“It’s a challenge to meet the needs of so many diverse stakeholders,” Reed continued. “It all has to mesh.”

According to Reed, the Greenwood Vegetation Management Project was proposed by the Forest Service in an effort to meet objectives of the most current, comprehensive DBNF Plan updated in 2004. The Plan serves as a road map leading to the type of forest desired in the future. By looking at the plan’s stated goals for the future, the agency develops actions to move the DBNF forward from what it is now to the type of forest desired in the future.

The Greenwood Vegetation Management Project proposal covers over 32,000 acres of national forest land in McCreary and southern Pulaski Counties and includes proposed activities for commercial management (logging) of approximately 2,900 acres, non-commercial management of approximately 3,575 acres, prescribed burns for 10,000 acres, management of wildlife openings on seventy-five existing openings, and construction of thirty-eight wildlife water sources. The proposal also calls for the establishment of more woodland forests.

The sixteen specific actions within the proposal include the thinning of forest plots to allow for better growth of dominant and fire-resilient trees and the cutting of undesirable stems to lessen competition for water, nutrients, and sunlight. Other actions include the conversion of white pine plots to the better suited shortleaf pine, and the use of controlled fire to restore habitats for species such as bobwhite quail and to improve the area’s ability to recover from wildfire.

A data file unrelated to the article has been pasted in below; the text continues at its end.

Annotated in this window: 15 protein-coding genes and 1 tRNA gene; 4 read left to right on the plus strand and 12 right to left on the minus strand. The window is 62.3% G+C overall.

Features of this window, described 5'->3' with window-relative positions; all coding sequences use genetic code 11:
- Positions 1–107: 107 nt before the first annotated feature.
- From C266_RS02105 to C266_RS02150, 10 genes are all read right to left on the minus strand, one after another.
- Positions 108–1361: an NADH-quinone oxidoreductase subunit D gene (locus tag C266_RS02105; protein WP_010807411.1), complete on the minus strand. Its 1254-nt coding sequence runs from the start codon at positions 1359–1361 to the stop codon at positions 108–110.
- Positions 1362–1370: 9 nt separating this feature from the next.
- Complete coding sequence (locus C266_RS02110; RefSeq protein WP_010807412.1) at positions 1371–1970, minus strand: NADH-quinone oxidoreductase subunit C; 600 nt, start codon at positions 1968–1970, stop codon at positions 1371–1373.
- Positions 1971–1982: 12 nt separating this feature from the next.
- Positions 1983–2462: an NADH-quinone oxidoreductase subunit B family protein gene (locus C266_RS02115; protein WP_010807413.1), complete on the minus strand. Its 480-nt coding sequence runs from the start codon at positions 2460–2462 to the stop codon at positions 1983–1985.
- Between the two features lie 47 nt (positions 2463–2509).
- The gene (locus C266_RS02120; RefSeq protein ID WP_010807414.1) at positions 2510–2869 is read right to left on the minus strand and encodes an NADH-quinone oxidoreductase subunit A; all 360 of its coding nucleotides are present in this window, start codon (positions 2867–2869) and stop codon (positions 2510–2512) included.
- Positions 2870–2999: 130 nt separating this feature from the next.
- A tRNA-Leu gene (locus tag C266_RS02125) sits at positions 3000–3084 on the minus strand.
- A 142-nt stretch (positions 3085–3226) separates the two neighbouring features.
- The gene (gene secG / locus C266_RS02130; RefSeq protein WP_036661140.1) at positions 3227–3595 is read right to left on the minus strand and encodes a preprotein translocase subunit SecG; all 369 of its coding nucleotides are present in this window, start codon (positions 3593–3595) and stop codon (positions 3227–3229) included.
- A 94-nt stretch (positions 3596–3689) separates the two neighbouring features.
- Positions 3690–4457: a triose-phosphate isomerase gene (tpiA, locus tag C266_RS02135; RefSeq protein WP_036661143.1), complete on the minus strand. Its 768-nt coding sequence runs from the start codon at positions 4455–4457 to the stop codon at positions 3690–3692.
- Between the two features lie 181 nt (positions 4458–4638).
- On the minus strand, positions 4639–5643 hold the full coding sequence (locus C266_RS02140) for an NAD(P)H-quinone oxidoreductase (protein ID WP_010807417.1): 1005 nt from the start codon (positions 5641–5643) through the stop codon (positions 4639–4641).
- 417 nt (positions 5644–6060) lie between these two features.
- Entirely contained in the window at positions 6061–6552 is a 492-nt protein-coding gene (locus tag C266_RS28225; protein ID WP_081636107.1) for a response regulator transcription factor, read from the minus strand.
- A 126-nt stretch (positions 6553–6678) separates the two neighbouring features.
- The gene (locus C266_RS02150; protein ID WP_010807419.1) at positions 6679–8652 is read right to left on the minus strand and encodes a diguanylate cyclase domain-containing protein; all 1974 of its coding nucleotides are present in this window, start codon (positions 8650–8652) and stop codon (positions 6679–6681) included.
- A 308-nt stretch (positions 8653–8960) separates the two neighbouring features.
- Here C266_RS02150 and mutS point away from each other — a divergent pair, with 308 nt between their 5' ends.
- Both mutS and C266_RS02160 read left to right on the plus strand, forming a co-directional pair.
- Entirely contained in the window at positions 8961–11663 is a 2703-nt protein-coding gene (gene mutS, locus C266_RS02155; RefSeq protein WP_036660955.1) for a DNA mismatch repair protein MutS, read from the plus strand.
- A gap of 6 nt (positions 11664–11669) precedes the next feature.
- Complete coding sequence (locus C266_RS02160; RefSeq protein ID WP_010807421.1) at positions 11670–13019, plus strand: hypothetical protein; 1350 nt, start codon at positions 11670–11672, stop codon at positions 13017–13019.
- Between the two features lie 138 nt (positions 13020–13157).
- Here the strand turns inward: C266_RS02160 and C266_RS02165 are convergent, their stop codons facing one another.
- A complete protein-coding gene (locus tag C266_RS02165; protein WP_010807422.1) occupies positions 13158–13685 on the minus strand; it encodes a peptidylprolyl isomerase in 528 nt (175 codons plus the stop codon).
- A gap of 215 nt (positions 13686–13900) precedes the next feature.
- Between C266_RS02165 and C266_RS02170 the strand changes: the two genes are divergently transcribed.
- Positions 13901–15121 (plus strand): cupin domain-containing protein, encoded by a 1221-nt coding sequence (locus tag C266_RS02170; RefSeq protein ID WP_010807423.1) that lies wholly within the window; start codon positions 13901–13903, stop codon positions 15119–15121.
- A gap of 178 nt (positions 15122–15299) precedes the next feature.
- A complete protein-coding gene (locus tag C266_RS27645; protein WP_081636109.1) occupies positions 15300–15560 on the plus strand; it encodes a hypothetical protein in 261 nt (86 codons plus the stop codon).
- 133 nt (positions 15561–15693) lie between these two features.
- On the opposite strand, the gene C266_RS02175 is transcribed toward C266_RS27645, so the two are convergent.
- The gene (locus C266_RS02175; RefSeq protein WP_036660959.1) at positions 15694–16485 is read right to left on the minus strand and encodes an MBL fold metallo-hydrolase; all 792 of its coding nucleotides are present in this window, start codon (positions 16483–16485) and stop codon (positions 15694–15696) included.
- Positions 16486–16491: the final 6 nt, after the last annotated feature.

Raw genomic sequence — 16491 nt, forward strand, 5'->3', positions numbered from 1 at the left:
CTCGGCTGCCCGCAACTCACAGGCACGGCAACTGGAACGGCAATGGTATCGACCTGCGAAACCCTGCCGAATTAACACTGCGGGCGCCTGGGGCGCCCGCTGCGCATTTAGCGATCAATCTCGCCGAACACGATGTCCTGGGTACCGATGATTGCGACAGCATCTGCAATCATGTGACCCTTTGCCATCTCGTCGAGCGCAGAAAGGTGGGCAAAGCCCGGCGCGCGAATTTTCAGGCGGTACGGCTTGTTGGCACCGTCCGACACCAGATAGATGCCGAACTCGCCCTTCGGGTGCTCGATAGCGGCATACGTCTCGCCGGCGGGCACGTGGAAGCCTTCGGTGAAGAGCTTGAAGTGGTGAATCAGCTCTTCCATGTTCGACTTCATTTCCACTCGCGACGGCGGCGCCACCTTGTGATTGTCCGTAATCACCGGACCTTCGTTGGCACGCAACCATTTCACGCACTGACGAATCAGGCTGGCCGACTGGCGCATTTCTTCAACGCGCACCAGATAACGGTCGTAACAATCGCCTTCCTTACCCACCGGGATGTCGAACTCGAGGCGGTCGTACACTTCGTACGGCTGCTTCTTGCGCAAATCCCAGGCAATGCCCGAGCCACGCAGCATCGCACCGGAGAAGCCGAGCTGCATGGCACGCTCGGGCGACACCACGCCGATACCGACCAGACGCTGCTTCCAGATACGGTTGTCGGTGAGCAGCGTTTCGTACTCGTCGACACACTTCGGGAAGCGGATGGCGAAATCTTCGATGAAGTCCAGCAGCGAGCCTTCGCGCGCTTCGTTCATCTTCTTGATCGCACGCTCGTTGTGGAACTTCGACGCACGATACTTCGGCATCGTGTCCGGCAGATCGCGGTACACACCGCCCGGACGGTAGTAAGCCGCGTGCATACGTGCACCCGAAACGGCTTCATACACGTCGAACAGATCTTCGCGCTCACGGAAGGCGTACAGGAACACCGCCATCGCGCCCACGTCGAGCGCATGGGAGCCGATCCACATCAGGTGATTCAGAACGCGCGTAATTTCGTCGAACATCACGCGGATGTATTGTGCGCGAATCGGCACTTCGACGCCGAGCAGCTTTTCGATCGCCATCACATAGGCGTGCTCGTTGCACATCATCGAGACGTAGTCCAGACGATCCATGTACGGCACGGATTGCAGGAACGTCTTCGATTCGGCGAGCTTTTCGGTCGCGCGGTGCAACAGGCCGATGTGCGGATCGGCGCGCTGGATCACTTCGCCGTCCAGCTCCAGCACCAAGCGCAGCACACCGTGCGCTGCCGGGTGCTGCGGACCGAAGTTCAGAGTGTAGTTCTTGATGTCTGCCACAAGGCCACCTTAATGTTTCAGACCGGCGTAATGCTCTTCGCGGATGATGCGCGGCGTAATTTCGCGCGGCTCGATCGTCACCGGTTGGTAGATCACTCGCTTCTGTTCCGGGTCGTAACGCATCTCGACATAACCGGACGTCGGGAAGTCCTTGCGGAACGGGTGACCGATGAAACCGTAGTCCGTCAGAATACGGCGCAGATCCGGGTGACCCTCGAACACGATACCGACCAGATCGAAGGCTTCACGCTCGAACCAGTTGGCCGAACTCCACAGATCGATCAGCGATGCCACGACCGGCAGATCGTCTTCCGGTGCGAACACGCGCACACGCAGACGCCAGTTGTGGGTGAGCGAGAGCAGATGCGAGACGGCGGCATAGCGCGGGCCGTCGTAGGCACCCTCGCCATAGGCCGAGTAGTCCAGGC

The project also calls for 222 acres of broadcast spraying of herbicides (glyphosate or triclopyr amine) in wildlife areas, a matter of significant concern to some residents. The Forest Service says it is unlikely the spraying of the herbicides will affect water quality because of techniques used to safeguard against potential problems. Kentucky Heartwood does not support the broad use of herbicides, and Heartwood’s Scheff points to conflicting studies in regard to the safety of herbicides.

Reed emphasized that strict regulations govern any timber sales by the U. S. Forest Service.

“Regulations for our timber sales are very specific as to what can and cannot be done,” Reed noted. “Careful commercial logging can be used as a tool to successfully reach our goal of managing and producing a more healthy and resilient forest. By using commercial timber sales as a tool when it is appropriate and when market conditions are favorable, we are able to accomplish our goals and also put something back in the local and regional economy.

We also save money by not having to pay out for work we have to get done.”

While approval of the project would be the largest timber project on the Daniel Boone in thirteen years, Reed notes the project is spread out over a period of at least four to seven years.

The two sides are expected to meet to review the objection and determine what, if any, changes will be made to the proposal before a final decision is made about moving forward with the project.

(Kentucky Heartwood was joined in their objection by the Center for Biological Diversity and area residents Elizabeth and Michael Lolacono.)